I agree with Jim Wallis on this one -- not on this one (what he says in the first paragraph about a double standard) -- but yes, on this one. So shoot me. I'll even wear Bullwinkle antlers.
Wednesday morning I got an e-mail from a former member of our Sojourners community. Perry Perkins is now a community organizer in Louisiana with affiliates of the Industrial Areas Foundation (IAF). "Perk," as we used to call him, reported on the enormous consequences of 2 million people being evacuated because of Hurricane Gustav, much of the state now being without power, how hard cities like Baton Rouge were hit, the tens of thousands of people in shelters and churches, and the continuing problems caused by heavy rains and flooding. Then he talked about how their community organizers were responding to all of this -- responding to hundreds of service calls, assisting local officials in evacuation plans, aiding evacuees without transportation, coordinating shelters and opening new ones, providing food, essential services, and financial aid to those in most need. Since Katrina, Perry's Louisiana interfaith organizations have played a lead role in securing millions of dollars to help thousands of families return to New Orleans and rebuild their homes and their lives.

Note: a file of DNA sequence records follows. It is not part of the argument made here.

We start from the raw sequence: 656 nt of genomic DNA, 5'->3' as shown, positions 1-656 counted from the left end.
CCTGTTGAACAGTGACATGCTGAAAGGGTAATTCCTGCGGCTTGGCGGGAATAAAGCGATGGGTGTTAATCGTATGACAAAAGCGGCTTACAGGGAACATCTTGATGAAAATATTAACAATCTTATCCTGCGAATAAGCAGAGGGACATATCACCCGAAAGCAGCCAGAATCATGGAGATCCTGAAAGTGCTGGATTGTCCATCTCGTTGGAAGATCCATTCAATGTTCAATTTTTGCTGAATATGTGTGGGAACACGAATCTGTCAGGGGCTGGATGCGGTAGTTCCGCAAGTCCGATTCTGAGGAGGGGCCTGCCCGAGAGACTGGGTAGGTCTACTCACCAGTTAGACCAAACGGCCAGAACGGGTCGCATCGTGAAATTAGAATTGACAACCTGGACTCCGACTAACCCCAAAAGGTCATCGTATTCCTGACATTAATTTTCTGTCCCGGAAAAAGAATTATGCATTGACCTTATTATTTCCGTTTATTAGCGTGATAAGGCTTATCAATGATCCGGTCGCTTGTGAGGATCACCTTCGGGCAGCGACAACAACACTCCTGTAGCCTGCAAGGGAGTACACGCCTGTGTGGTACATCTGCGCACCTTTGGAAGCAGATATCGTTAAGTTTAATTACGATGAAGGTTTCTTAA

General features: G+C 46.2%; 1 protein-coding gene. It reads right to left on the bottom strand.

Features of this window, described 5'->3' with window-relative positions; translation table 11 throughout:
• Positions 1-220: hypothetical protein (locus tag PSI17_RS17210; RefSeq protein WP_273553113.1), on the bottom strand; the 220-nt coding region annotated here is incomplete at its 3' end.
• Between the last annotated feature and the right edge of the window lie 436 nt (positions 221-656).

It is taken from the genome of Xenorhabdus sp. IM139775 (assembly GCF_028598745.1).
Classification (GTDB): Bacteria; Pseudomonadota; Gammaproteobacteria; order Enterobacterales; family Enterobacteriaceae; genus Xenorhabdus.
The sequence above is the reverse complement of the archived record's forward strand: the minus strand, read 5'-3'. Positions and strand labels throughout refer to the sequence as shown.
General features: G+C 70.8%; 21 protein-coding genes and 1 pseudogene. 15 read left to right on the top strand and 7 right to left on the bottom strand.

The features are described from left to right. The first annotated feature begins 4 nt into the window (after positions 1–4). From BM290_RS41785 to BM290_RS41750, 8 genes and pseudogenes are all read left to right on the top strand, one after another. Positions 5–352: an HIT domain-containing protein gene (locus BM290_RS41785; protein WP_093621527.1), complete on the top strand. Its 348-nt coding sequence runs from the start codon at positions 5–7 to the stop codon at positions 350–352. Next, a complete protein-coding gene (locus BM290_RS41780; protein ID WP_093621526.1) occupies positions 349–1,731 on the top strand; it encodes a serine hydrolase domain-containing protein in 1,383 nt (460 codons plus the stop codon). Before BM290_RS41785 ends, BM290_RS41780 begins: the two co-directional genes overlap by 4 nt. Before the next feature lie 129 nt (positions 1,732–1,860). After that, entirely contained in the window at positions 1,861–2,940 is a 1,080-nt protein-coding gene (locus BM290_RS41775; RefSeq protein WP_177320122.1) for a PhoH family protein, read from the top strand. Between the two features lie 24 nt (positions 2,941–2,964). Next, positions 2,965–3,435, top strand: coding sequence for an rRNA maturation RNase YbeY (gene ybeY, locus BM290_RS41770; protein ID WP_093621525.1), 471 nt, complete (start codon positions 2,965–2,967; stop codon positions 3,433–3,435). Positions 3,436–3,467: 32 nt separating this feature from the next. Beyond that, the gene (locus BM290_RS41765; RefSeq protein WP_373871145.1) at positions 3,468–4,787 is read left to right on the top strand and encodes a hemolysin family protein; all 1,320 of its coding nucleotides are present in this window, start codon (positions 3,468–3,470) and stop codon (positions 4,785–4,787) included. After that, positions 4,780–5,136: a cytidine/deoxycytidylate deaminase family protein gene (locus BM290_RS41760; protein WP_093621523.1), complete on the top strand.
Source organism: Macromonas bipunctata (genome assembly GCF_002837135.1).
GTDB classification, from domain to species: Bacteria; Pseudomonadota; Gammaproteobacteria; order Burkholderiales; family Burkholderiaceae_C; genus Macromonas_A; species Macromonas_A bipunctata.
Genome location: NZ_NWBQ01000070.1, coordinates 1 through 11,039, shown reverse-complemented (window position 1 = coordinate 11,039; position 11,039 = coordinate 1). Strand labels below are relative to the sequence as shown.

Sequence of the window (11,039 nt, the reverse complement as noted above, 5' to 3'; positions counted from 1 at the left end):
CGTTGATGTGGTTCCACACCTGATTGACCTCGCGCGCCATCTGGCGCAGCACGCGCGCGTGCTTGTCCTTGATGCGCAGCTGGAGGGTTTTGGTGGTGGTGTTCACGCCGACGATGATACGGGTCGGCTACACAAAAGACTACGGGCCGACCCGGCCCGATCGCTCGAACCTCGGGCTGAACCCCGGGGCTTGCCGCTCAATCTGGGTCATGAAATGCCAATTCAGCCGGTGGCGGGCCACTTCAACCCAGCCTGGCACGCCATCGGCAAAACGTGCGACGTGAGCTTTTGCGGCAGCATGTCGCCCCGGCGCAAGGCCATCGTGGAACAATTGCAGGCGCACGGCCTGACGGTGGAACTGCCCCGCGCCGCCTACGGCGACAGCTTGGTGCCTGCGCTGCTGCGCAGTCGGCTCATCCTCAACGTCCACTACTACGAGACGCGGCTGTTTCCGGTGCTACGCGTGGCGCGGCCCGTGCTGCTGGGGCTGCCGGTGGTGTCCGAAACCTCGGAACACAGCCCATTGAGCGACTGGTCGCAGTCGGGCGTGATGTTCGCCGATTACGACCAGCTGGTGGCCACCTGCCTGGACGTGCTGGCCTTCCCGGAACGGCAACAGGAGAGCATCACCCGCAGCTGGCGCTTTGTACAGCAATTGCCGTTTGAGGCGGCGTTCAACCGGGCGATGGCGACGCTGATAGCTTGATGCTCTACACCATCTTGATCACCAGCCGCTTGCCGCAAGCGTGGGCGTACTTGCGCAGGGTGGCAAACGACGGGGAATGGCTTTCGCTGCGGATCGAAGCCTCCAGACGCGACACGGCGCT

Then Wednesday night I heard Republican vice-presidential nominee Sarah Palin say that her experience as "a small-town mayor is sort of like a community organizer, except that you have actual responsibilities." The convention crowd in St. Paul thought that was very funny. But it wasn't. It was actually quite insulting to the army of community organizers who work in the most challenging places across the country and have such a tremendous impact on the everyday lives of millions of people. I guess Palin and her fellow Republican delegates don't know much about that. The "actual responsibilities" of community organizers literally provide the practical support, collective strength, and hope for a better future that low-income families need to survive.
Community organizers are now most focused in the faith community, working with tens of thousands of pastors and laypeople in thousands of congregations around the country. Faith-based organizing is the critical factor in many low-income communities in the country's poorest urban and rural areas, and church leaders are often the biggest supporters of community organizers. And many of them felt deeply offended by Palin's remarks. Here are a few of their responses: